I’m Traveling to Europe This Summer. Should I Twitter From the Road?
Ask Rolf: Vagabonding traveler Rolf Potts answers your questions about travel and the world
04.09.09 | 10:09 AM ET
I’m going to travel in Spain, France and Italy for four weeks this summer. All my friends are addicted to Twitter, and they want me to send them updates when I’m in Europe. Is this a good idea, or do you suggest other ways of keeping in touch when I travel?
—Tina, Gainesville, FL
Whenever I think of Twitter, I am reminded of a guy I knew back in college. For the sake of anonymity, let’s call him Doug.
Doug entered university in the early 90s, back before most people used cell phones or email—and well before the genesis of Twitter. Doug had recently purchased a telephone answering machine, and he loved using it. Whenever he left his dorm room, Doug would change his outgoing machine message to fit his current status. “Hey, I’m off in accounting class right now,” he’d say, “but leave a message and I’ll call you back.” “I’m going out to see a movie and maybe go to a bar, but leave a message and I’ll call you back.” Whatever Doug was going to do next—eat lunch in the cafeteria, travel to Portland, study in the library—invariably made it into a freshly updated answering machine message.
Back in 1991, this degree of obsession branded Doug as kind of a doofus. Nobody really cared to know what Doug was doing every time he left his room, and his dorm-mates began to razz him about his constantly updated messages. “Hey Doug,” they’d say. “Are you going off to take a crap? Dude, you’d better change your phone message because, like, we’d really like to know about it.” Eventually, a chastened Doug changed his message to a simple, “I’m not here; please leave a message,” and that was that.
Nearly 20 years later, social-networking services like Twitter have turned us all into Doug. No tidbit from daily life, it would seem, is unworthy of a “tweet” to our friends. What a decade ago made Doug a doofus is now standard social-operating procedure. Is this a bad thing? I don’t think so—but I do think that you should quarantine Twitter to your home routine (along with other activities of the workaday mundane, like watching “Dancing With the Stars” or eating at Taco Bell).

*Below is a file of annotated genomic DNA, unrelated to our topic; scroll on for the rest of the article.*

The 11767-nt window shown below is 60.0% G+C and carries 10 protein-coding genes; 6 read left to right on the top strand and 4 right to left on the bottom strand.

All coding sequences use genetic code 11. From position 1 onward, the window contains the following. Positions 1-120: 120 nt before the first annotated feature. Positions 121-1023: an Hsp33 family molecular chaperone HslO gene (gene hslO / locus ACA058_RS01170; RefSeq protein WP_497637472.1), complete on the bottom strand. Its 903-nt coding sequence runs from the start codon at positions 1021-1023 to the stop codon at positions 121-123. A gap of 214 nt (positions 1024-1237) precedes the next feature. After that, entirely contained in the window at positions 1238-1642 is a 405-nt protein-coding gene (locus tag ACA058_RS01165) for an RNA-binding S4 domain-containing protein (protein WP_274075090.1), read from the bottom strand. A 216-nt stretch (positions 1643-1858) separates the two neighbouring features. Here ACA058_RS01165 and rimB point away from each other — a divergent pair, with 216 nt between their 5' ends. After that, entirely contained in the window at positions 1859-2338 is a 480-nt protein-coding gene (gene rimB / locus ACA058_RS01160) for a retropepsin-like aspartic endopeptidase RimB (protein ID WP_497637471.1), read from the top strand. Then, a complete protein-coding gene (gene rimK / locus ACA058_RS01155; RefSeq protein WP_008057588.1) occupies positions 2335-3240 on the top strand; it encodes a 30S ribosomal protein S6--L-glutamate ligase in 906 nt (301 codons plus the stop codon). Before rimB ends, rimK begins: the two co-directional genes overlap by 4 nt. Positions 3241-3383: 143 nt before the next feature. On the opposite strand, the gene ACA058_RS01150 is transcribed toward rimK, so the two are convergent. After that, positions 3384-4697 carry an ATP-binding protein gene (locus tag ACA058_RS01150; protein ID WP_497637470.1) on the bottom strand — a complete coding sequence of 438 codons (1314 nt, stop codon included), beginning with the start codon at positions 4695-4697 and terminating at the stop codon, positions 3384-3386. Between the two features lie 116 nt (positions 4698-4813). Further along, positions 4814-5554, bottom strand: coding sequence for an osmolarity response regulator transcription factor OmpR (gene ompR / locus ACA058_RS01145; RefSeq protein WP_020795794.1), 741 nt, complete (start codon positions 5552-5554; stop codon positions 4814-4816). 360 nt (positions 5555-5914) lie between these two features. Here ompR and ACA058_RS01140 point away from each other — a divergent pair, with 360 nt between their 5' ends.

In saying this, I don’t mean to be a technophobe; I’m just noting that travel—especially overseas travel—is a special experience that should be approached mindfully. Back home, Twitter can distract you from the doldrums of your home-life, but on the road it will only detract from all the potentially amazing experiences that come when you leave yourself open to your new surroundings. This isn’t a new challenge. In 1909, banker Pierpont Morgan traveled across Egypt in a private luxury train car—an exotic journey that was the envy of his peers. His travel companions later noted, however, that Morgan saw almost nothing of Egypt because he spent most of his time obsessing over cablegrams sent from his family and colleagues in New York. One hundred years later, the cheap ubiquity of instantaneous communication—what I’ve come to call the “electronic umbilical cord”—means that you no longer have to be a billionaire to ruin your vacation.
So my advice to you is this: Before you leave for Europe, send out a tweet explaining that you’re going to lay off Twitter for the duration of your travels. Then send out another tweet promising to write postcards to anyone who sends you a mailing address. Odds are your friends will be charmed by the postmodern novelty of receiving an actual physical piece of mail—and you will be cut loose from the electronic umbilical cord during your journey (so long as you can also lay off Facebook, email and cell phones).
Freed from the compulsive obligations of micro-communication, you’ll get to experience some of the best gifts of travel: anonymity, a genuine connection to your immediate environment, and the unique opportunity to process and ponder new experiences before you share them with others.